A shake-up of the way bookings for city amenities, facilities and parks may be coming in the next several months.

Brad Anderson, Manager of Recreation for the City presented on Tuesday to the Community and Corporate Services Standing Committee about what plans for a centralized booking system. Anderson noted that for 50 years the city has had a booking system, but that booking system has been quite fragmented.

"There remains no single front door for the city, for user groups and residents; they bounce from department to department, depending on the season or the venue. While this approach has served the city for a great number of years, scenarios and situations have arisen from time to time that shed light on the inconsistencies and gaps that exist between our different processes and departments."

He noted that with the various projects and facilities being built, including the Northeast Regional Park, the new Library and Multi-use Facility, as well as the facility and the Southwest Recreation Center, the time to make the city's booking system more streamlined is now. There are four key pillars to the initiative including creating a customer-centric culture and approach.

"Currently, there are many front doors into the cities process and bookings in different venues and facilities and that comes with frustration, because people can encounter different response times, inconsistencies on how we do pricing, how we respond or how we do allocation," Anderson explained. That centralized booking approach now allows for a single department to develop and execute a common commitment to service standards and excellence."

Anderson said because of the multitude of departments managing bookings, there is a risk of knowledge loss.

"Only a handful of employees work within the bookings field and each department does not have redundancy or succession plan. By consolidating all bookings and relevant employees into one department, naturally, a subject matter expert team will emerge, and we'll be able to build strength and service to our community through that enhanced single doorway into the city's booking processes."

The City's IT department has been working on the integration of all departments to be amalgamated into one cohesive user-friendly system, and Anderson said by the fall of this year there should be functionality for online bookings, specifically for the Town and Country Centre before other facilities and amenities come online. 

"It is expected in 2024, that online tools or applications should allow customers to not only view facility/amenity availability but also facilitate many more steps along the process right up to a firm booking. Administration has been working with IT to map out booking software enhancements that will dramatically increase self-serve options," city documents further stated.

Allocation procedures 

Councillor Candice Kolson however questioned the potential issues surrounding allocation.

"In the past, we've heard from places like the [Airdrie] Food Bank when they lose their weekends. Are you moving towards what you do with the sports fields which is the first right of refusal for those regular bookings? What will happen with say sports fields if Airdrie Football knows they have all East Lake Park? Will they get that opportunity before everybody else does to book those fields?"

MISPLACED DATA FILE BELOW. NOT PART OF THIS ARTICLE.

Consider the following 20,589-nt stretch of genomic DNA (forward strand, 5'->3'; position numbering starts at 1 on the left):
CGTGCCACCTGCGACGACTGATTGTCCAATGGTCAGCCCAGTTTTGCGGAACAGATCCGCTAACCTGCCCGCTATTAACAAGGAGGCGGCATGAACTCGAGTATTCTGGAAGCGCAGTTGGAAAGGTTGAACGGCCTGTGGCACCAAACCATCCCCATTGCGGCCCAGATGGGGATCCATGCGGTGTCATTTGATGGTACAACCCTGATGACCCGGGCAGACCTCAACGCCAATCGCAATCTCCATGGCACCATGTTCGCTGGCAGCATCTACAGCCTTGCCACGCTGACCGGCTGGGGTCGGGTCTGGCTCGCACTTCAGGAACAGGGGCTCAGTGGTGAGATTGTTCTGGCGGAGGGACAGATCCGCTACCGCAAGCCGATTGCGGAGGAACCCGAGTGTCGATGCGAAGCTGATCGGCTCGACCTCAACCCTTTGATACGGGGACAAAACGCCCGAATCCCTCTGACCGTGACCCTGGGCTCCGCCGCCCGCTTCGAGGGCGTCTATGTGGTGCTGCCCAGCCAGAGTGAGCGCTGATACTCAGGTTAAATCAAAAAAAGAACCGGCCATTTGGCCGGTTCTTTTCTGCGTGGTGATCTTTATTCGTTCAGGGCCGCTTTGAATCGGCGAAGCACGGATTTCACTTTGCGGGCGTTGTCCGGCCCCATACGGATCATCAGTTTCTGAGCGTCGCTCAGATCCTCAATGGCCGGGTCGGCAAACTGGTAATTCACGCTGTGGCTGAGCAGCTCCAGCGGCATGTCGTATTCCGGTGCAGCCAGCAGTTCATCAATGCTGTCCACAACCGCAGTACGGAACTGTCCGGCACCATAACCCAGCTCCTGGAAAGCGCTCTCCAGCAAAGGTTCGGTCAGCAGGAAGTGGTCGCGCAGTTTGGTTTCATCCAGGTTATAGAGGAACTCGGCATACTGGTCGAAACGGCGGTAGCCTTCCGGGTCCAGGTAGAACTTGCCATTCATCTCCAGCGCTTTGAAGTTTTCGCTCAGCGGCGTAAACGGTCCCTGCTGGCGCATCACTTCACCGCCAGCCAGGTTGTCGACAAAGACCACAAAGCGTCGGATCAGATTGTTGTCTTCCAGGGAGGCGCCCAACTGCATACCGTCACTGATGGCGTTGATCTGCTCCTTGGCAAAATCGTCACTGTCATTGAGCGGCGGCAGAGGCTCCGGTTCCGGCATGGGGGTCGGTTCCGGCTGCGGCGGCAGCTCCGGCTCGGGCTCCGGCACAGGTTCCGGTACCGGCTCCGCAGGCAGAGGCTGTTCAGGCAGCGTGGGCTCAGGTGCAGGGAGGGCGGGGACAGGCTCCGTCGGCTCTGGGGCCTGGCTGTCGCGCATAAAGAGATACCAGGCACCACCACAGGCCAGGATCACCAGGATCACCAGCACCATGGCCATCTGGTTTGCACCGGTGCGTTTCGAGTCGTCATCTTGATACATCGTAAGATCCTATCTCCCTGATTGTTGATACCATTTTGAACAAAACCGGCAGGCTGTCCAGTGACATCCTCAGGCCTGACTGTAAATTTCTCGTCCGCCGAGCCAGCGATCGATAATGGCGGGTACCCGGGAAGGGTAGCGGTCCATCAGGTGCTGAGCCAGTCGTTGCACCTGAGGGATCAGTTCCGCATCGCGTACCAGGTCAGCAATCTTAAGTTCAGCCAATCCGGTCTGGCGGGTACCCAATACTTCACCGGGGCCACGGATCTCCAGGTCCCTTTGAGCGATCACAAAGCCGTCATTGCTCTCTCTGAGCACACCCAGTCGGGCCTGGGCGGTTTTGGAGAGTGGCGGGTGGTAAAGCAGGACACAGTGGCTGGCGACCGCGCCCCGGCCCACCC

Anderson said that one of the top priorities for this initiative would be priority allocation.

How will this impact the hockey league ice times?

Councillor Ron Chapman asked about whether a centralized booking system would impact ice times for the Airdrie Minor Hockey Association (AMHA).

"Airdrie Minor Hockey books X amount of ice time and then all of a sudden they have a block that they don't use, and it becomes available; it's frustrating when you walk by the arenas [during] primetime and there's nobody on that ice. What happens at that point? Is there a waitlist if somebody is looking for ice time that they call?"

Anderson explained that there are intricacies when it comes to the AMHA, as they pay for their ice time ahead of time. 

"We have a work plan on that with the leagues and working with AMHA, because I can't put it all on them. They are at the mercy sometimes of the league they play in, but we need to apply more pressure upstream into these leagues to be a bit more efficient with how they are scheduling their games," Anderson said. "We've identified that, and we know that that's something that we need to address in the future as well as the whole metro/rural ice time length, length of games. The AMHA is prepared to help us work with the leagues in the future on how we can maximize the limited amount of ice that we have here in the city."

Drop-in days vs. bookings on outdoor sports fields

Anderson also said that one of the other initiatives they are looking at is to discern between booking times and drop-in times that are more spontaneous.

"At Nose Creek Park let's say, Monday, Wednesday, Friday, Saturday and Sunday are all drop-ins; but on the sign, that's above the chain link fence - it will say that Tuesdays are all bookings, so then you know that if you show up on Tuesday it's all bookings," he added. "That's what our goal is; how do we schedule the outdoor amenities, so we facilitate opportunity." 

Timelines and roll-out

documents provided by the city show that by June 2024 the Workflow/process mapping, as well as online functionality, and resourcing review will be complete. By the fall of this year, the transition of Parks and Town & Country Centre bookings to the new centralized bookings department will occur, while during the winter of 2025, there will be a review of special event processes and venues, as well as the integration with centralized bookings departments. By the fall of 2025, the system will be ready for the Airdrie Multi-Use Facility and Library.

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